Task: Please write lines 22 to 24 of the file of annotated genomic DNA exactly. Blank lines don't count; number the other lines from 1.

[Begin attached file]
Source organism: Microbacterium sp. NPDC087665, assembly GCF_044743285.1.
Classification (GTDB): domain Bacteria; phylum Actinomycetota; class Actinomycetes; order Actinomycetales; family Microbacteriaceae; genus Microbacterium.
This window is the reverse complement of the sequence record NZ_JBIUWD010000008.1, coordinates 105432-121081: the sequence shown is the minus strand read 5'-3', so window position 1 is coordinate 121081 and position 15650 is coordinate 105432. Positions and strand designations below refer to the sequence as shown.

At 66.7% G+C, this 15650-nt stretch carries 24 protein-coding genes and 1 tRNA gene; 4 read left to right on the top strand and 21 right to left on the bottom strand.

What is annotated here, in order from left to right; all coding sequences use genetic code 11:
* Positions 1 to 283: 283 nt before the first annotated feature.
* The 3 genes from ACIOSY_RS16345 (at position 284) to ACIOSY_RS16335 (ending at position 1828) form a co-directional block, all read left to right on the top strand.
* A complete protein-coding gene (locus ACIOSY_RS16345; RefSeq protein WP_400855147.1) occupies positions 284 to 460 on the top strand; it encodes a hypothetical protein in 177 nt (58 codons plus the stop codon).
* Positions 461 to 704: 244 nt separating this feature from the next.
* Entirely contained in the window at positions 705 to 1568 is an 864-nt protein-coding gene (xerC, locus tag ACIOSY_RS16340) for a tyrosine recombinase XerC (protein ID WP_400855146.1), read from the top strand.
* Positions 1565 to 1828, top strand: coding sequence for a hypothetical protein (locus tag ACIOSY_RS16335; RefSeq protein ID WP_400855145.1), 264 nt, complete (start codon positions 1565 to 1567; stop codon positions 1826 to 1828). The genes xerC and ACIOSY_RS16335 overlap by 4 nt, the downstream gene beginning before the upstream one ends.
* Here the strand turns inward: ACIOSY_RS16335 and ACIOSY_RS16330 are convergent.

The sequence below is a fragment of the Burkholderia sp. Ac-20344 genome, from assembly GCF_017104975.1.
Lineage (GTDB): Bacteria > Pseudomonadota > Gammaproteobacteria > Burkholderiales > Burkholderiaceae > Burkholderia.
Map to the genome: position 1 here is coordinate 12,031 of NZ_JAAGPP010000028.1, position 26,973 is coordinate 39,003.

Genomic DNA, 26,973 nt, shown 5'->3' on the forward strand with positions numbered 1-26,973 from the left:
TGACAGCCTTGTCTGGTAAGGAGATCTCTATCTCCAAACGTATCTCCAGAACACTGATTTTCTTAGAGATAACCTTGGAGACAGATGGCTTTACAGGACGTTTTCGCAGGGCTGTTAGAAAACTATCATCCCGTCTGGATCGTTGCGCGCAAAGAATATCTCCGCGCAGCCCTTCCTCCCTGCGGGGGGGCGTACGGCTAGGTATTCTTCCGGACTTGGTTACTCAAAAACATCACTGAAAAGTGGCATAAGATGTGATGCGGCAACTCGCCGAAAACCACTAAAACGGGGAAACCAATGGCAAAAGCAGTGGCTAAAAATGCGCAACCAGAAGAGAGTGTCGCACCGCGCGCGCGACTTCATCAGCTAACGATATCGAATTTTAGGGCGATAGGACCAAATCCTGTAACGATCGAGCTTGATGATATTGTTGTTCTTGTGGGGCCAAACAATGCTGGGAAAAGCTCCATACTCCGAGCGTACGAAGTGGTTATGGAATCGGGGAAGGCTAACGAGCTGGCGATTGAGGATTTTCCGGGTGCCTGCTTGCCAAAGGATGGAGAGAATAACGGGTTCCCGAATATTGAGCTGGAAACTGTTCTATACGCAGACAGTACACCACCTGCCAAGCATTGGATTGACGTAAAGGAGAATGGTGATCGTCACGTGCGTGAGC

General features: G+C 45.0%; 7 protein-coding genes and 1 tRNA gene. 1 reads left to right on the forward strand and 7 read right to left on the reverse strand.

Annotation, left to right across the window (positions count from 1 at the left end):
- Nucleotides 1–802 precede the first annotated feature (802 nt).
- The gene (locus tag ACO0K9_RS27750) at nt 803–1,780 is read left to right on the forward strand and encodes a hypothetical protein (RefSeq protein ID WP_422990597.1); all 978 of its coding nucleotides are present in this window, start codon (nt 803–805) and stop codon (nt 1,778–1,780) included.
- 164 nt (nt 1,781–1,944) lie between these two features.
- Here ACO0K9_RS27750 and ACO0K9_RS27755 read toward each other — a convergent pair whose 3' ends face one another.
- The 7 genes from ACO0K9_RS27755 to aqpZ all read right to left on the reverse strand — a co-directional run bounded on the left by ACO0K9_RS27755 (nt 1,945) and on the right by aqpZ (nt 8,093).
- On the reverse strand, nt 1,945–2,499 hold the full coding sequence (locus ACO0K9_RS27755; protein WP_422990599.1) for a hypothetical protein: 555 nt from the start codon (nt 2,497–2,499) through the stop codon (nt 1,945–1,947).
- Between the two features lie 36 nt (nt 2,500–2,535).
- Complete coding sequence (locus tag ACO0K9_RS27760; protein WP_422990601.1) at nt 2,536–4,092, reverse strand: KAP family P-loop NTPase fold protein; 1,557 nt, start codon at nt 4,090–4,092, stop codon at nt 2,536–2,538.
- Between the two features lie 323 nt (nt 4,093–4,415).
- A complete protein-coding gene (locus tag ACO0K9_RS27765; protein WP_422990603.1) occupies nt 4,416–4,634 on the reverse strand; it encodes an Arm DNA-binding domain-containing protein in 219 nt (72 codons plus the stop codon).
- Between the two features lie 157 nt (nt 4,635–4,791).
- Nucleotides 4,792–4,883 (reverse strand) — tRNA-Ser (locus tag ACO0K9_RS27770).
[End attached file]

- 164 nt (nt 1,781–1,944) lie between these two features.
- Here ACO0K9_RS27750 and ACO0K9_RS27755 read toward each other — a convergent pair whose 3' ends face one another.
- The 7 genes from ACO0K9_RS27755 to aqpZ all read right to left on the reverse strand — a co-directional run bounded on the left by ACO0K9_RS27755 (nt 1,945) and on the right by aqpZ (nt 8,093).